How to Start a Nonprofit in New Orleans

A guide for nonprofit founders

If you have a cause or community you're passionate about serving, starting your own nonprofit organization can be a powerful vehicle to tackle important issues in New Orleans and beyond. However, starting and running a nonprofit can be a lot of work, so it’s important to understand what’s involved before getting started.

Start by conducting a needs analysis to determine if there are other nonprofit organizations, businesses, or government entities already doing the same type of work you plan to do. If similar organizations already exist, it may be easier and more beneficial for all parties to partner with existing organizations, rather than starting your own nonprofit.

Next, determine if a nonprofit is the best way to achieve your goals, or if pursuing a for-profit business or another alternative might be a better solution.

Once you’ve decided that a nonprofit organization is the way to go, there are a few more things you should understand before you get started. We’ve outlined a few of the most important aspects of starting a nonprofit below, as well as some free resources and technical assistance programs for nonprofits you can find in the New Orleans area.

Types of Nonprofit Organizations

Before applying for nonprofit status, an organization must determine if it is an association, corporation, or trust.


A group of individuals banded together for a specific purpose. For an association to qualify for 501c3 status with the IRS, it must have a written document, such as articles of association that contains certain language


An organization formed under state law by the filing of articles of incorporation with the state. For a corporation to qualify for 501c3 status with the IRS, its charter or articles of incorporation must include certain language


A relationship formed under state law in which one person holds title to property, subject to an obligation to keep or use the property for the benefit of another. For a trust to qualify for 501c3 status with the IRS, its organization must contain certain language.

501c3 Tax Exemption

501c3 organizations are charitable, educational, and religious organizations eligible to receive tax-deductible contributions. In order to qualify for 501c3 tax exemption, you must do the following:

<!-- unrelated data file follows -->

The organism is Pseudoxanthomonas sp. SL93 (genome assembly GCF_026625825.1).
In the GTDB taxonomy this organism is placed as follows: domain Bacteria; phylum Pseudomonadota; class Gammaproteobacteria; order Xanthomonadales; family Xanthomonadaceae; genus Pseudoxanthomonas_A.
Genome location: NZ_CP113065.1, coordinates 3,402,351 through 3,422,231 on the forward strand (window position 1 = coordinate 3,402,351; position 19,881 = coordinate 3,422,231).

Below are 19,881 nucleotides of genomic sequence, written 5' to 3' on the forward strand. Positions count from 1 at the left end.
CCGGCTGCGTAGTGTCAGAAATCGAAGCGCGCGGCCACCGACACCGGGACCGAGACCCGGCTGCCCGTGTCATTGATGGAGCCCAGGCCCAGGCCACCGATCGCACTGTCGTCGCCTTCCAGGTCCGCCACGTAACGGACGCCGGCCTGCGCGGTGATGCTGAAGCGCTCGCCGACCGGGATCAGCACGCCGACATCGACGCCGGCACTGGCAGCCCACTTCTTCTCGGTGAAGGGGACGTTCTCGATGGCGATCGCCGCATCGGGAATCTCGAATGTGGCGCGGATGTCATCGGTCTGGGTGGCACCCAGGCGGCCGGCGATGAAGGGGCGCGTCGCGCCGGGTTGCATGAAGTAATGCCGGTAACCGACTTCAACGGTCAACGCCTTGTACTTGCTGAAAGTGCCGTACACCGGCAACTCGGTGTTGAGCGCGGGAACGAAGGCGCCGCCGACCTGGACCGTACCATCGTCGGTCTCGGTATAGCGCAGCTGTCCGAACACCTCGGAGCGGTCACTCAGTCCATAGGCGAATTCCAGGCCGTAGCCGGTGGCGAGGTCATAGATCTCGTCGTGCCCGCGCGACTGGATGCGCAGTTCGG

• Determine if your organization is a trust, association, or trust. 
  • Determine the organization’s exempt purpose. Exempt purposes are charitable, religious, educational, scientific, literary, testing for public safety, fostering national or international amateur sports competition, and preventing cruelty to children or animals.
  • Submit a completed, signed, and dated Form 1023-series application with the application fee of $275.
  • Apply for and receive an Employer Identification Number using Form SS-4.
  • Attach exact copies of the organization’s organizing documents.
  • For organizations that have existed for three or more tax years, include financial statements for the current year and two preceding years. For new organizations, give a financial statement for the current year and proposed budgets for the next two years.

Developing a Board of Directors

A board of directors is a nonprofit’s governing body. Its duties include fundraising, financial oversight, leadership and strategic direction, and ensuring the organization remains accountable to its donors and the general public. See below for a few guidelines:

Board Recruitment Guidelines

  • First and foremost: recruit board members who believe in your mission.
  • Assemble a board that is demographically and racially representative of the community it serves. Be mindful to also include a range of ages and gender balance.
  • If other local organizations or institutions are critical to your work, think about including a representative.
  • Include a range of professionals who can bring the expertise you will need to accomplish your organization’s mission. This may include experts in law, financial management and accounting, marketing, fundraising, and advocacy.
  • Also consider potential board members’ access to networks, from neighborhood leaders who can provide insight into the needs of your beneficiaries, to contacts at media outlets, government officials, or potential donors.

Board Resources